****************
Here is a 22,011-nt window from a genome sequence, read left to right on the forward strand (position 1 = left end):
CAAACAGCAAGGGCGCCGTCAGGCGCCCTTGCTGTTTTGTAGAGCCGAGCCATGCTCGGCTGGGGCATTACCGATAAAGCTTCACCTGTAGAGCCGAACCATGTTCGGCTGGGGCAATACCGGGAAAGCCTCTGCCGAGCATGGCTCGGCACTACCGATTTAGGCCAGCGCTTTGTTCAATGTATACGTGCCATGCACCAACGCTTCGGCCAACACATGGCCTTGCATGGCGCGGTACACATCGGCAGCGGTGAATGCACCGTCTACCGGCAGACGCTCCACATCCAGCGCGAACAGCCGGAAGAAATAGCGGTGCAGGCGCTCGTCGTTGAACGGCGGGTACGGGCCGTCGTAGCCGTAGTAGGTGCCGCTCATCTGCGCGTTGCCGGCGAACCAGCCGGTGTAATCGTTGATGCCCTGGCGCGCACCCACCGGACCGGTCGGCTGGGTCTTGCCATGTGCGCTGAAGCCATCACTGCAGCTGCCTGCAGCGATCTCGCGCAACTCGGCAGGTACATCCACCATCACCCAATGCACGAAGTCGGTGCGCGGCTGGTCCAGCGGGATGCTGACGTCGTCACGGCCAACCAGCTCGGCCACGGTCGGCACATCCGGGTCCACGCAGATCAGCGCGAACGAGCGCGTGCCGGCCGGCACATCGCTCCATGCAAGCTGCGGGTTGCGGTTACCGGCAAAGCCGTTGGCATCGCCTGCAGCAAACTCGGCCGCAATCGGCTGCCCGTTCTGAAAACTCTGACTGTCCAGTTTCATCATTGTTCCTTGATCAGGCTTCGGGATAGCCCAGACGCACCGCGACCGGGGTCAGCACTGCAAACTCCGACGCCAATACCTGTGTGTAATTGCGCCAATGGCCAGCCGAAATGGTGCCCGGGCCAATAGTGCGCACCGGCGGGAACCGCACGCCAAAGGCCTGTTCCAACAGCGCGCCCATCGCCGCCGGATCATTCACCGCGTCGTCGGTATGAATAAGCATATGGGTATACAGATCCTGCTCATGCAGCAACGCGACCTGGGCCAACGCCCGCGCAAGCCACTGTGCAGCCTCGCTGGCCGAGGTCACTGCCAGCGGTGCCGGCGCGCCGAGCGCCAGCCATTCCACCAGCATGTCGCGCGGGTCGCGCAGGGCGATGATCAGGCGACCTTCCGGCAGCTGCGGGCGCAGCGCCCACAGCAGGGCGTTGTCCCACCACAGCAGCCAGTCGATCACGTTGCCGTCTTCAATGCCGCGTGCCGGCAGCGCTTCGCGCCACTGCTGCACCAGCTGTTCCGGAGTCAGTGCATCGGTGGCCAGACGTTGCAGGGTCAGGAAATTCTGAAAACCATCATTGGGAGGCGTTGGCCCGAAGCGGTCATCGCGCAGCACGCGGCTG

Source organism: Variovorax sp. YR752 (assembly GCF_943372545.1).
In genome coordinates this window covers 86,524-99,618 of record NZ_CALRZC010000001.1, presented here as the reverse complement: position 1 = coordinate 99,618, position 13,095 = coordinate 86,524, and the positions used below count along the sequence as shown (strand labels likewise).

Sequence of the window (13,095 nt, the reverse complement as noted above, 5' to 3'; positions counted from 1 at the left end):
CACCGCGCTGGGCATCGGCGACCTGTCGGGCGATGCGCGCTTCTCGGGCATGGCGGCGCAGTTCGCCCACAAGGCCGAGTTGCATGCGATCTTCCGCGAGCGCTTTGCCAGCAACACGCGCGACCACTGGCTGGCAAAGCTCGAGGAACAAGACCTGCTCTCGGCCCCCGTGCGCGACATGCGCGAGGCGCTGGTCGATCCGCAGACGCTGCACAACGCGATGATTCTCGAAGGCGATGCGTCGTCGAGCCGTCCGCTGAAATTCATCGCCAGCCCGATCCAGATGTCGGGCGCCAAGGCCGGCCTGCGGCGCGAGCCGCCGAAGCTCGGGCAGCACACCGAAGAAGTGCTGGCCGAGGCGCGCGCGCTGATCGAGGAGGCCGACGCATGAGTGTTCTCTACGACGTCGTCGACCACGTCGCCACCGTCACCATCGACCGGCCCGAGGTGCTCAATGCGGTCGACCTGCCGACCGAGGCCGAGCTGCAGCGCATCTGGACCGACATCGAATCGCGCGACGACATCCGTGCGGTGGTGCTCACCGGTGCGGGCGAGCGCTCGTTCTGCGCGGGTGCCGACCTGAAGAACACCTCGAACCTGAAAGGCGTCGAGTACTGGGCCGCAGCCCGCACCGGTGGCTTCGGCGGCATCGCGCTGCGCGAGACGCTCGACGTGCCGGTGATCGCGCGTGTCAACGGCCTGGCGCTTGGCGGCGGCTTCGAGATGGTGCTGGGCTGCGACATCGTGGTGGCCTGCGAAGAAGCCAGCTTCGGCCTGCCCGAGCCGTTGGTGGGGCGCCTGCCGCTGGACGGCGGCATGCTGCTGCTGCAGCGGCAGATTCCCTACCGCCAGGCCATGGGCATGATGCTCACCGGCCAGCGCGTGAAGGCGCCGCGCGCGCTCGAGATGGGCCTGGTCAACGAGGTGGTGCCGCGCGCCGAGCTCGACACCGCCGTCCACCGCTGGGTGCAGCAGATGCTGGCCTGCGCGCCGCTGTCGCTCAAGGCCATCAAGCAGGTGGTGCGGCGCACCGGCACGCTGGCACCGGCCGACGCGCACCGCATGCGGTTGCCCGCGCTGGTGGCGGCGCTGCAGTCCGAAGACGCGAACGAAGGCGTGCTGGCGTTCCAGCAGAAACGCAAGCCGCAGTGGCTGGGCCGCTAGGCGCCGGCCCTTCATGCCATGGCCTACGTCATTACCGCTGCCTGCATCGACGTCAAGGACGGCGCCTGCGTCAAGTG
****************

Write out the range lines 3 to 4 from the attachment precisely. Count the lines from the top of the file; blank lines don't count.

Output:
Source organism: Variovorax sp. YR752 (assembly GCF_943372545.1).
In genome coordinates this window covers 86,524-99,618 of record NZ_CALRZC010000001.1, presented here as the reverse complement: position 1 = coordinate 99,618, position 13,095 = coordinate 86,524, and the positions used below count along the sequence as shown (strand labels likewise).